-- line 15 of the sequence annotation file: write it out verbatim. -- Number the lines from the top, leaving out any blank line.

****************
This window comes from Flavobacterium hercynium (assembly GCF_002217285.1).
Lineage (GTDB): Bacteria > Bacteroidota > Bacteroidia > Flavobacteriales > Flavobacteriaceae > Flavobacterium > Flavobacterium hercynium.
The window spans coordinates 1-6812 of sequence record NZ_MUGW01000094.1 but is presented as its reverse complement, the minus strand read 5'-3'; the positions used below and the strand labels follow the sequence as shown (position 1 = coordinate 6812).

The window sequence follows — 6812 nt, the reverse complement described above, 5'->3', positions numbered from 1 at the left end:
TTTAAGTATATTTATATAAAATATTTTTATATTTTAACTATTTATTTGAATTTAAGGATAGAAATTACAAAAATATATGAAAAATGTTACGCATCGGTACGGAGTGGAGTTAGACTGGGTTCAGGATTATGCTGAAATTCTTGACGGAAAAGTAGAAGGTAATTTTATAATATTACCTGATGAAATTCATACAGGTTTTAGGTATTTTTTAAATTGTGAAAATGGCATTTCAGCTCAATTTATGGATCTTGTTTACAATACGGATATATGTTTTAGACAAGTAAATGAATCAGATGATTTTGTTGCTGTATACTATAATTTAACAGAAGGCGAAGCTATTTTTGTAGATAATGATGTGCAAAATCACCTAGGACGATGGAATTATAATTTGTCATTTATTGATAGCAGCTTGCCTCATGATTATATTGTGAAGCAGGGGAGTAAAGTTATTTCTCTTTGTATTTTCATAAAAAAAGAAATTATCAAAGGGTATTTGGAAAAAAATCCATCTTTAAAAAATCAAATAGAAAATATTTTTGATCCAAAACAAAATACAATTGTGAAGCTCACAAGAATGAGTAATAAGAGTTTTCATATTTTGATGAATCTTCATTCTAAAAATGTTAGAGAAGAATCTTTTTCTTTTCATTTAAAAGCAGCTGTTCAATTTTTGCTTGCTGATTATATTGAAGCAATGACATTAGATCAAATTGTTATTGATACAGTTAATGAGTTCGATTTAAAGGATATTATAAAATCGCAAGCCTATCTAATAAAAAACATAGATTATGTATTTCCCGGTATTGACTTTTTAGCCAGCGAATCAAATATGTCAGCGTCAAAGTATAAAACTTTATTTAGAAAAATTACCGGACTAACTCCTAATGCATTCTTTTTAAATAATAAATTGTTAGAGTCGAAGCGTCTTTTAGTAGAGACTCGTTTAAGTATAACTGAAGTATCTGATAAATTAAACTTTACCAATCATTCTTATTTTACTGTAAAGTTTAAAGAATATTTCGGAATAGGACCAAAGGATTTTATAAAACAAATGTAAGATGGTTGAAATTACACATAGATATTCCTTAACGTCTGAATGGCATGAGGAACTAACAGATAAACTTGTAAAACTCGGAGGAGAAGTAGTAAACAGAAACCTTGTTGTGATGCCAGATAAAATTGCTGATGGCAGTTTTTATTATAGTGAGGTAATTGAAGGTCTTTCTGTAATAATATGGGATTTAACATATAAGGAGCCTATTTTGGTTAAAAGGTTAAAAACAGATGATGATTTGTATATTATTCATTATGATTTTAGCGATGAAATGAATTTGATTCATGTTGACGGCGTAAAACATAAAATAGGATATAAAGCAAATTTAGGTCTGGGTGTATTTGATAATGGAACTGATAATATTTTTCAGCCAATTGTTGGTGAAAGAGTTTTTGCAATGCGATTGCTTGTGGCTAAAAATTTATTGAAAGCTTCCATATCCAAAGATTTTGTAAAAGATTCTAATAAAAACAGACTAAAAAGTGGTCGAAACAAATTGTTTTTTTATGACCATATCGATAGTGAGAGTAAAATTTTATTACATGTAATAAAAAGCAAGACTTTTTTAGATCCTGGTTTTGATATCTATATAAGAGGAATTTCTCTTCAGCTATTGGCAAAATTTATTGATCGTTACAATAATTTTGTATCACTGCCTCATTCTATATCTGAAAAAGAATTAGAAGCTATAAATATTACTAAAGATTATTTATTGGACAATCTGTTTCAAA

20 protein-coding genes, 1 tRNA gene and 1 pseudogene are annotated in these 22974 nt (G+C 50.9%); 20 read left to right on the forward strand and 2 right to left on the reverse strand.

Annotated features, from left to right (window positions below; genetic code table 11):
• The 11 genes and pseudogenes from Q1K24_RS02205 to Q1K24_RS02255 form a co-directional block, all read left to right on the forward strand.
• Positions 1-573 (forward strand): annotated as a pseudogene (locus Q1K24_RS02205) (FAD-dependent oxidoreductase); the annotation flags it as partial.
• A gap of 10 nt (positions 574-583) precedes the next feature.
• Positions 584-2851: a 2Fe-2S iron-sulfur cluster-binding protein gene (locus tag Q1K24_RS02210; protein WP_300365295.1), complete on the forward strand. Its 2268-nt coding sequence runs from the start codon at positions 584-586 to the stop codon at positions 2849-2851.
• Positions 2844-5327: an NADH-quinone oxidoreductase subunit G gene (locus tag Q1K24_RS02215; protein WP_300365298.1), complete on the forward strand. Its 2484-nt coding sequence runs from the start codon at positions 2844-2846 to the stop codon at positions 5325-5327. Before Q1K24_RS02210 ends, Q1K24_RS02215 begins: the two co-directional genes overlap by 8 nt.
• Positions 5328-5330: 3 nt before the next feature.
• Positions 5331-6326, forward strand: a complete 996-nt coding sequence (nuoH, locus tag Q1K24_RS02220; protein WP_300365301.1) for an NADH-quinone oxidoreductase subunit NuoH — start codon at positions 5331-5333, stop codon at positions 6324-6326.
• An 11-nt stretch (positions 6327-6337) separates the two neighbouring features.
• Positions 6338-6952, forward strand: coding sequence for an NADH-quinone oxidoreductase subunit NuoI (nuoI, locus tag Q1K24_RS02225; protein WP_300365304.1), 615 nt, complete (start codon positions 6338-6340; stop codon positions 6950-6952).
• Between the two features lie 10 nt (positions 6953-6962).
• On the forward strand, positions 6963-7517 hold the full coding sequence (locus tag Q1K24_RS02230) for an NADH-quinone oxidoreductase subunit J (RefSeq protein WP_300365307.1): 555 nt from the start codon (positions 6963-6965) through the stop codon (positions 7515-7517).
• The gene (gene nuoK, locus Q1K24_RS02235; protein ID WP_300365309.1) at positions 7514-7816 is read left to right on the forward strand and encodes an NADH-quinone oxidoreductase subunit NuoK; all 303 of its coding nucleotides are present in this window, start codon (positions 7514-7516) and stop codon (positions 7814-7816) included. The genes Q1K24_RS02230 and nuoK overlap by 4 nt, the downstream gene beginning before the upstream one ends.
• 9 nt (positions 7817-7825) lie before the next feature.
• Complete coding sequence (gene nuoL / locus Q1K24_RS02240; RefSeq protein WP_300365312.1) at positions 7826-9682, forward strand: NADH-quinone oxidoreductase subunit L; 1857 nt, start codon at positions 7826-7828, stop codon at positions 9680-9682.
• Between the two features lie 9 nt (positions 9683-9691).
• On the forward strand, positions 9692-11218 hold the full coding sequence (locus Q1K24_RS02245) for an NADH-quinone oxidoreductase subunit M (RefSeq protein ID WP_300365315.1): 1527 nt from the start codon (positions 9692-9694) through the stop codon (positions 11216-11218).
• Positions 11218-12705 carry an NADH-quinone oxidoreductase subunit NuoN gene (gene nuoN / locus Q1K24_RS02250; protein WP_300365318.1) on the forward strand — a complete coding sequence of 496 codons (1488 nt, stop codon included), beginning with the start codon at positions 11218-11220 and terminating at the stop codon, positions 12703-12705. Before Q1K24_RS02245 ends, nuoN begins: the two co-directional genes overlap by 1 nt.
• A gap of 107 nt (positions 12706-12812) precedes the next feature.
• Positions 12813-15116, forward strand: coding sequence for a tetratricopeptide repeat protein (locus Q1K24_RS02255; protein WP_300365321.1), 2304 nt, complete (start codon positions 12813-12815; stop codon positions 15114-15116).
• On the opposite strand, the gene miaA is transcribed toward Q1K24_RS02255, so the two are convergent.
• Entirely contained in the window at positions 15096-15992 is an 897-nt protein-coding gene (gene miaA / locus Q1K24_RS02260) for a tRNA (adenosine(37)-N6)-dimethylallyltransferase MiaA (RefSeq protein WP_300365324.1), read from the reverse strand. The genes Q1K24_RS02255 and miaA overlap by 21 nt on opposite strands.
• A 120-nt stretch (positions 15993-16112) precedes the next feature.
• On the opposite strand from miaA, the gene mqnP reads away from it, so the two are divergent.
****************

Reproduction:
• An 11-nt stretch (positions 6327-6337) separates the two neighbouring features.